While most people think of Rosé as an easy drinking summer sipper, the reality is far more complex. Most Rosés are fantastic soon after bottling, providing a refreshing crisp summer drink. However, some also have the ability to develop interesting characteristics with bottle aging.
Bandol – The Heart Of Aged Rosés
The heart of Rosé winemaking is in Southern France in the AOC’s of Provence and Bandol. While Provence is mainly known for pale pink wines best consumed young, the Rosés of Bandol are known to be able to age up to 20 years!
Dave and I recently had the opportunity to visit and taste at one the best wineries producing Bandol Rosé; Domaine de Terrebrune. Georges Delille purchased the land for Terrebrune in 1963, but spent nearly ten years preparing the land, replacing old vines, and building the winery. He released his first vintage in 1980 with his son Reynald who is the current winemaker.
The vines producing Terrebrune’s Rosés are farmed organically and benefit from cooling breezes off the Mediterranean. This helps the grapes retain acidity which is critical for aging potential. They use a combination of Mourvèdre, Grenache, and Cinsault to produce wines with some structure and long-lasting aromas.
You’re probably familiar with the concept of aging red wine. As red wines develop their color fades from bright ruby or purple to a more faded color with tinges of garnet or brick. Their bright fruit flavors become more dried and earth in nature and can further develop into savory aromas of meat, leather, and tar.
Well-made white wines can also age; developing a more golden color and aromas of dried flowers, nuts, and caramel. Aged Rosés can give us the best of both worlds. The bright red fruits will become more dried and earthy in nature and you’ll notice aromas of nuts and dried flowers.
Tasting Terrebrune’s Aged Rosés
While we were at the winery, we sampled three different vintages of their flagship Rosé; the 2020, 2017, and 2015.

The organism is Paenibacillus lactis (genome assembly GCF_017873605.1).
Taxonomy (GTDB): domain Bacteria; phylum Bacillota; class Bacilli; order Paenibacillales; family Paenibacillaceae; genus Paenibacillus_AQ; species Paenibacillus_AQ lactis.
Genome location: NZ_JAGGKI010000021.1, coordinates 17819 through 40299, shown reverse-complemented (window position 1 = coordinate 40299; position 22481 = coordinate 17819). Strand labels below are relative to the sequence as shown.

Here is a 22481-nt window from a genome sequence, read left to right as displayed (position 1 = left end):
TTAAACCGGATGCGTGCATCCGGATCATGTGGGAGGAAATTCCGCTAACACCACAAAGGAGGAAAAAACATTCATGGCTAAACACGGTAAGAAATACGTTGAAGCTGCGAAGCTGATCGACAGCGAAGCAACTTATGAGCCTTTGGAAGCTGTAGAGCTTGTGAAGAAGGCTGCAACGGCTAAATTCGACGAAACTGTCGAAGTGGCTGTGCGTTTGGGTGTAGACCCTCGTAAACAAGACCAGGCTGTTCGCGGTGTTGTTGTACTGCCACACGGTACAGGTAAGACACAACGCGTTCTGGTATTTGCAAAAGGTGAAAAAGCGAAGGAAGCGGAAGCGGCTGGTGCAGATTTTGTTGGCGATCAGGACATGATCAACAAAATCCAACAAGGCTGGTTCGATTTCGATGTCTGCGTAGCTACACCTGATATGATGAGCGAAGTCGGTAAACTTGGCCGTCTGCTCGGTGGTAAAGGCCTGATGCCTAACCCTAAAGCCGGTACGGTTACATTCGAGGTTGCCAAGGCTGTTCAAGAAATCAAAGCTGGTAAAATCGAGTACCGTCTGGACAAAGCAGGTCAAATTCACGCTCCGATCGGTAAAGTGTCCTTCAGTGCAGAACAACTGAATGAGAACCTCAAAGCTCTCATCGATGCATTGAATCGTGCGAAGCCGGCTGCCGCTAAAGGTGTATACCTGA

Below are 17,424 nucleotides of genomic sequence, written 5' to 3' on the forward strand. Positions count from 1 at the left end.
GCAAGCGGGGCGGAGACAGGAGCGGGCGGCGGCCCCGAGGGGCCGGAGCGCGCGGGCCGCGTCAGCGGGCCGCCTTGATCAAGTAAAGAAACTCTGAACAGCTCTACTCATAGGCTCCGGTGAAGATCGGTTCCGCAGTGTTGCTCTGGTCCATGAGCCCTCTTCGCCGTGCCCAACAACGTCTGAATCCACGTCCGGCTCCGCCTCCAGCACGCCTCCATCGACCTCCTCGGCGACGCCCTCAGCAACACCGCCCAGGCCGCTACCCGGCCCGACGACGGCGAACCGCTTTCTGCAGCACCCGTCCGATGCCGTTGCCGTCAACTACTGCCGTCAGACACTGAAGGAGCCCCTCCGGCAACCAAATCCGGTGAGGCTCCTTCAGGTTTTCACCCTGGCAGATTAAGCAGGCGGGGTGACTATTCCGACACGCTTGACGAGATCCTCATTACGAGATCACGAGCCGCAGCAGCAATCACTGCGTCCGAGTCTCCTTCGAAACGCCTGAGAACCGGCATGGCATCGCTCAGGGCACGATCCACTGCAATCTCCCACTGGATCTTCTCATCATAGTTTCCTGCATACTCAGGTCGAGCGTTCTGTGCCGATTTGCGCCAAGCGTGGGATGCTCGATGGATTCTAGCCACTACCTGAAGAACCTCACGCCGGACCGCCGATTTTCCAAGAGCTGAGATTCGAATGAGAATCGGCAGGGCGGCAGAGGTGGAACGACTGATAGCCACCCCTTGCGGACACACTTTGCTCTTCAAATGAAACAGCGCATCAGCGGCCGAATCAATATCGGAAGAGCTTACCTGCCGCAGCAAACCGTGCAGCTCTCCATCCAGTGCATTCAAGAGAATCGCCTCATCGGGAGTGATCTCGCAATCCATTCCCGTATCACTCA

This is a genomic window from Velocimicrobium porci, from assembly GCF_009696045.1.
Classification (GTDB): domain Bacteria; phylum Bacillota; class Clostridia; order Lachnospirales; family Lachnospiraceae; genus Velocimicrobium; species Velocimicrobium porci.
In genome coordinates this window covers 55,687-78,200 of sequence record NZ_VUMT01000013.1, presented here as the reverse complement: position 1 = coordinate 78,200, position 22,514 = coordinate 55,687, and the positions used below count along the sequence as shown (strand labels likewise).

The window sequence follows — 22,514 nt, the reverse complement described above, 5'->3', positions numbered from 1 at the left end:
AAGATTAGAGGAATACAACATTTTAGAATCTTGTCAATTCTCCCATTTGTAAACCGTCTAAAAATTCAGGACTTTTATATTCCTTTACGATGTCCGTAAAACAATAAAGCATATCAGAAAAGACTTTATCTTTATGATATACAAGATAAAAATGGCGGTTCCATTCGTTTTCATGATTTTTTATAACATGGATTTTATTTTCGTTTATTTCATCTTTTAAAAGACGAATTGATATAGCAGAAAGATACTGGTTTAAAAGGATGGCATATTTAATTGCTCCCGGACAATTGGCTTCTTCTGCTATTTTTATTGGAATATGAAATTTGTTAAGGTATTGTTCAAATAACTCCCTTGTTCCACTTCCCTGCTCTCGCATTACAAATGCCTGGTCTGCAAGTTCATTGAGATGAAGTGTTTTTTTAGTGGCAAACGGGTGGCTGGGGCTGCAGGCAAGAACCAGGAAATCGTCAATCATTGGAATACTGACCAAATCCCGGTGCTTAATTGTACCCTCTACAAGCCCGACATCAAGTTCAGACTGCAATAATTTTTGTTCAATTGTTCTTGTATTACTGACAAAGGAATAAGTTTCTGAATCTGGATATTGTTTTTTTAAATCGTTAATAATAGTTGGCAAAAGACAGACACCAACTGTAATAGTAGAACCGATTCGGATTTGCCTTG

The 2020 had been bottled just six months earlier and was a lovely example of Bandol Rose. Pronounced aromas of grapefruit, lemon, and rose petals. The acidity was bracing which balanced out the more full-bodied style of Rosé.
Next, we tried the 2017. This wine still had the primary fruit notes of the 2020 but they were a bit more muted. On top, the wine had aromas of dried raspberries, and a hint of nuttiness or marzipan. The finish was incredibly long and we all agreed it would be a great accompaniment for hearty fish or light game and poultry dishes.
Finally, we had the 2015. I admit, I was a bit skeptical of such an “old” Rosé, but boy was I wrong. This wine was stunning. The fruit flavors were still there but had taken on a dried characteristic. The nuttiness was more pronounced, and I noted a lovely potpourri like scent of dried flowers and aromatic spices. This wine could hold up to heartier dishes and in fact became the wine we drank with our bistro lunch that day!
In talking with Madame Delille, who graciously hosted us, she remarked how surprised people often were when tasting these older vintages, but for her and her family, it was commonplace. However, she did admit that it was only possible because of the high-quality fruit they farmed and the attention to acid preservation in both early picking dates and winemaking practices.
SAMsARA Rosés – Excellent Young And Aged
At SAMsARA, our Rosés are made from Mourvedre and Grenache in about equal proportions. The Mourvedre gives the wines the structure and complexity necessary for good aging, while the Grenache provides the bright red fruit flavors associated with fresh crisp Rosé.
On the nose you’ll typically find aromas of pomelo, ruby red grapefruit and stone fruits like peach and nectarine. For our Rosés that have gone through some bottle aging you’ll also notice more complex aromas like dried fruits and flowers with spicy notes. All will have great acidity which makes them perfect for food pairing.
Try A Comparative Rosé Tasting For Yourself!
To celebrate the release of our 2021 Rosé, we’re offering a special six bottle pack that highlights our past vintages as well. This pack will feature four bottles of our newly released 2021 Rosé and one bottle each of the 2018 and 2020.
You can either drink them all separately or have some fun by doing a vertical tasting to see the aging process in action!
We only have a couple cases left of the 2018 and 2020 so this will be the last time you’ll have such an opportunity.
Meanwhile, I’m opening one of my last bottles of that delicious 2017 Bandol Rosé from Terrebrune and comparing it to ours. I think our wines hold up quite nicely compared to the best!